Iconic old substation in Launceston saved from ruin in heritage-style makeover

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Iconic old substation in Launceston saved from ruin in heritage-style makeover

Real Estate

- Sunday, 15 October 2017

Above Launceston’s crashing Cataract Gorge is the 1922 hydro-electric substation that architect Sam Haberle says can be seen from just about everywhere in the city. 

From the old building, you can see over the townscape, the Tamar estuary and across northern Tasmania’s varietal landscapes.

Closed since the 1960s, what the S.Group principal calls “a red-brick, almost neo-classical building from the days when public utility structures actually had some love to them”, the facility had long been in private ownership. However, the building’s leaking roof meant it was heading towards ruin.

Nevertheless, Haberle confesses that, “it was such an iconic building that everyone with kids in Launceston knew it because they trespassed on it”.

Offers to buy it had often been proposed but it wasn’t until the death of the owner – and a deal engineered by Haberle between two interested parties who agreed to subdivide the 4000-square-metre site – that the substation could be restored.

It was such an iconic building that everyone with kids in Launceston knew it because they trespassed on itSam Haberle

 

As a result, it was revived as a two-bedroom private house “with a magnificent eight-metre-high volume”.

The home enjoys panoramic views over northern Tasmania.The home enjoys panoramic views over northern Tasmania. Photo: Ness Vanderburgh

With the council keen to see something happen with a structure within a special area overlay, and with the architects using “elegant restraint” while inserting a mezzanine floor “that was set back from the front wall so you could experience all that scale”, the repair and re-purposing exercise was a project of balancing modern comfort while maintaining unique character.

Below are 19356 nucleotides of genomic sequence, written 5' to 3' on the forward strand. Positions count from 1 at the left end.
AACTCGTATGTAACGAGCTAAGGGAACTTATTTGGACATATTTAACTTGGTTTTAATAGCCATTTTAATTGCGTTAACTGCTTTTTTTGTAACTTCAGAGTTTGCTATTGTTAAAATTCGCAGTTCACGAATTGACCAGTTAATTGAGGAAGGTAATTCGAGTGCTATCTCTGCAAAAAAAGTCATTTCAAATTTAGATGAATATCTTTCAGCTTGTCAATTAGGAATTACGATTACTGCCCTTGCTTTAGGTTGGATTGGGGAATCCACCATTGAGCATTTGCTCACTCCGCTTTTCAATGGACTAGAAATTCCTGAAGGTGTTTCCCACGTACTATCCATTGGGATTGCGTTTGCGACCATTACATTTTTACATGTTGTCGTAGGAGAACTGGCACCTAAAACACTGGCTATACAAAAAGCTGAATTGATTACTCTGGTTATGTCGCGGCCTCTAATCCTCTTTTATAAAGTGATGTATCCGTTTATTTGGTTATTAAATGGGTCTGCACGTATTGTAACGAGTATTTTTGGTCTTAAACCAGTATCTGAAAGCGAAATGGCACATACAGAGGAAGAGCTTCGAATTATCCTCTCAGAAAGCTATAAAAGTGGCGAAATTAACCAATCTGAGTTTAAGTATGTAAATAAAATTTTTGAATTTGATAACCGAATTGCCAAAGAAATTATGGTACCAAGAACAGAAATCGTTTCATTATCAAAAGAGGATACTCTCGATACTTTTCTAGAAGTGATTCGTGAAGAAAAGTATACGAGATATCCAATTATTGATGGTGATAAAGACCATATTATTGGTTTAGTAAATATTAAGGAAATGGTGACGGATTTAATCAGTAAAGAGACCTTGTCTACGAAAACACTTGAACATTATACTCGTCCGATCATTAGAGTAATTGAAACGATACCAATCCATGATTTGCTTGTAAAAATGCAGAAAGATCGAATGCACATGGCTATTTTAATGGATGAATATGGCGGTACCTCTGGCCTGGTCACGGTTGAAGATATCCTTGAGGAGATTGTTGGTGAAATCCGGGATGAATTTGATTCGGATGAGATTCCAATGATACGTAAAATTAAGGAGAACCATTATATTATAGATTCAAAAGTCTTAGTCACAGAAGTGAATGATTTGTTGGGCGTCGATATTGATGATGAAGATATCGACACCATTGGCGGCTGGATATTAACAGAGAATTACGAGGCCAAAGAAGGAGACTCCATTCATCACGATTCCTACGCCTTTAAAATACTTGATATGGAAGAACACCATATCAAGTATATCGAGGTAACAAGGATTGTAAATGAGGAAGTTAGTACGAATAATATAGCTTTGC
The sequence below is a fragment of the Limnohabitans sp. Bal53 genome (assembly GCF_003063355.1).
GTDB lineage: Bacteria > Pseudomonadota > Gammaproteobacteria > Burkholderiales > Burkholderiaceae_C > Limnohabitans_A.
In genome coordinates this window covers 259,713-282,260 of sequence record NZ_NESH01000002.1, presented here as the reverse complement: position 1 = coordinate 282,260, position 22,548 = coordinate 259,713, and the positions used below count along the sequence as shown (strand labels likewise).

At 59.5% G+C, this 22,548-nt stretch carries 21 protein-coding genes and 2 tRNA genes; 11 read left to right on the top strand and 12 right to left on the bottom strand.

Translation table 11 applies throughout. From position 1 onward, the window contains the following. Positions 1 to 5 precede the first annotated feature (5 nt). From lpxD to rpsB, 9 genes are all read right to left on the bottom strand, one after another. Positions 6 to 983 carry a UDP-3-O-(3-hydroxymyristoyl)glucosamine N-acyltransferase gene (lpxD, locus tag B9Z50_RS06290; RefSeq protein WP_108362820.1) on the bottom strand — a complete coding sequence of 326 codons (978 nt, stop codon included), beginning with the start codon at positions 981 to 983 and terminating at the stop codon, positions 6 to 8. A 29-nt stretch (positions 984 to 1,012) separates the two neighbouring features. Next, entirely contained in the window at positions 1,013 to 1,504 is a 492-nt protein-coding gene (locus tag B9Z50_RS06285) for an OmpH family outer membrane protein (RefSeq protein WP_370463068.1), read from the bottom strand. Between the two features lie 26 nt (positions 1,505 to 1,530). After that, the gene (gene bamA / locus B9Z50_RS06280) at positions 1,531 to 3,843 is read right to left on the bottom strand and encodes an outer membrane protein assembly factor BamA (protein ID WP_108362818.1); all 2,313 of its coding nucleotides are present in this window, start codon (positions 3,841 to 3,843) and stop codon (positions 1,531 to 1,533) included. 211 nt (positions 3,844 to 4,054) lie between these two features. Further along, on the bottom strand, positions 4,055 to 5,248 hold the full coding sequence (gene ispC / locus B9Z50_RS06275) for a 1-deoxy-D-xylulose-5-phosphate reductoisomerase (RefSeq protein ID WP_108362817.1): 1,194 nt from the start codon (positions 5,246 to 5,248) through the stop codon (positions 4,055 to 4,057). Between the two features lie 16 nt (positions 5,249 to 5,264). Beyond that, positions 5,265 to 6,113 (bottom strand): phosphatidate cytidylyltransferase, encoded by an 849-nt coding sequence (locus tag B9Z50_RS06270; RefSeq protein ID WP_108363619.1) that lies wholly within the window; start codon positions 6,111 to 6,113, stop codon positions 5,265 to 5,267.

Roof height aside, Haberle says it is a relatively small structure of only 100 internal square metres with a skillion roofline. The major fix was to the roof and the brickwork that, in places, had become so precarious “you could have pushed a wall over”.

“We got a heritage bricklayer to repair it just as he would have done 100 years ago.”

The building can be seen from almost everywhere in the city.The building can be seen from almost everywhere in the city. Photo: Ness Vanderburgh

The project involved removing wooden shutters and installing soaring glass windows in their place, making a polished aggregate concrete floor on the mezzanine as a thermal mass to heat the living-dining-kitchen spaces, and making the access between the two levels a cantilevered run of timber treads to the design of the hands-on owner.

“We tried to keep everything new super simple and super crisp,” Haberle says.

“We didn’t want, or need, to make any statements because the building itself is saying so much.”

Built in 1992, the building gained a mezzanine floor during the renovations.Built in 1992, the building gained a mezzanine floor during the renovations. Photo: Ness Vanderburgh

Haberle says his busy practice has grown rapidly on the back of national interest in Tasmanian property in the past six years. The work has included “all sorts of residential and office re-purposing”.

His staff “love doing this sort of work because there is so much more to play with than on a greenfield site … And this one was such a cracker.”  

Source: https://www.domain.com.au/news/iconic-old-substation-in-launceston-saved-from-ruin-in-heritagestyle-makeover-20170710-gx7yk5/